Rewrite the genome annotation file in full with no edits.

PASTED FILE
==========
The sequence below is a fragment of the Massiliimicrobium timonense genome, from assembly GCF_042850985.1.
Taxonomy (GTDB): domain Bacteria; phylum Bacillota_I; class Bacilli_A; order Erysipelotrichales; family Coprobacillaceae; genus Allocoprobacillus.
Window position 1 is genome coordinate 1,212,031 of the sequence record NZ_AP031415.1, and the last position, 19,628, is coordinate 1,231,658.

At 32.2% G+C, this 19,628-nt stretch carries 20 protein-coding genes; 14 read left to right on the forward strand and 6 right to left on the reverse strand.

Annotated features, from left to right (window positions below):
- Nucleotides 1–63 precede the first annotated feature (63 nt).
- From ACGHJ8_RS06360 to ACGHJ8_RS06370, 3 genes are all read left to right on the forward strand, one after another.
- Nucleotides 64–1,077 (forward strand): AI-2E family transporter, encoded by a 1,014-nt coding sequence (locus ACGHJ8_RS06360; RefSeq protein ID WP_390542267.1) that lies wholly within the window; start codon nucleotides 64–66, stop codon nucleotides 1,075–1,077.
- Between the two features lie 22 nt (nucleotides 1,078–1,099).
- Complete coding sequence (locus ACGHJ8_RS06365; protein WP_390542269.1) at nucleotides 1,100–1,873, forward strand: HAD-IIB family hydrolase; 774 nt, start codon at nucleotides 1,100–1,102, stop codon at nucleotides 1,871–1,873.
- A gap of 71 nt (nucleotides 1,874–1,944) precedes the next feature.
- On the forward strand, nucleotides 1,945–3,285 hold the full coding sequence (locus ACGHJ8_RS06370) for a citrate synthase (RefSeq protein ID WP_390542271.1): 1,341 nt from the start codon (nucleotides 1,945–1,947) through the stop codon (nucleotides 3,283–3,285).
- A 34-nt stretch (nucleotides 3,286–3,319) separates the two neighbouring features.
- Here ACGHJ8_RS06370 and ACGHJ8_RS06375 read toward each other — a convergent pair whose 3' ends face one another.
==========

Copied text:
The sequence below is a fragment of the Massiliimicrobium timonense genome, from assembly GCF_042850985.1.
Taxonomy (GTDB): domain Bacteria; phylum Bacillota_I; class Bacilli_A; order Erysipelotrichales; family Coprobacillaceae; genus Allocoprobacillus.
Window position 1 is genome coordinate 1,212,031 of the sequence record NZ_AP031415.1, and the last position, 19,628, is coordinate 1,231,658.

At 32.2% G+C, this 19,628-nt stretch carries 20 protein-coding genes; 14 read left to right on the forward strand and 6 right to left on the reverse strand.

Annotated features, from left to right (window positions below):
- Nucleotides 1–63 precede the first annotated feature (63 nt).
- From ACGHJ8_RS06360 to ACGHJ8_RS06370, 3 genes are all read left to right on the forward strand, one after another.
- Nucleotides 64–1,077 (forward strand): AI-2E family transporter, encoded by a 1,014-nt coding sequence (locus ACGHJ8_RS06360; RefSeq protein ID WP_390542267.1) that lies wholly within the window; start codon nucleotides 64–66, stop codon nucleotides 1,075–1,077.
- Between the two features lie 22 nt (nucleotides 1,078–1,099).
- Complete coding sequence (locus ACGHJ8_RS06365; protein WP_390542269.1) at nucleotides 1,100–1,873, forward strand: HAD-IIB family hydrolase; 774 nt, start codon at nucleotides 1,100–1,102, stop codon at nucleotides 1,871–1,873.
- A gap of 71 nt (nucleotides 1,874–1,944) precedes the next feature.
- On the forward strand, nucleotides 1,945–3,285 hold the full coding sequence (locus ACGHJ8_RS06370) for a citrate synthase (RefSeq protein ID WP_390542271.1): 1,341 nt from the start codon (nucleotides 1,945–1,947) through the stop codon (nucleotides 3,283–3,285).
- A 34-nt stretch (nucleotides 3,286–3,319) separates the two neighbouring features.
- Here ACGHJ8_RS06370 and ACGHJ8_RS06375 read toward each other — a convergent pair whose 3' ends face one another.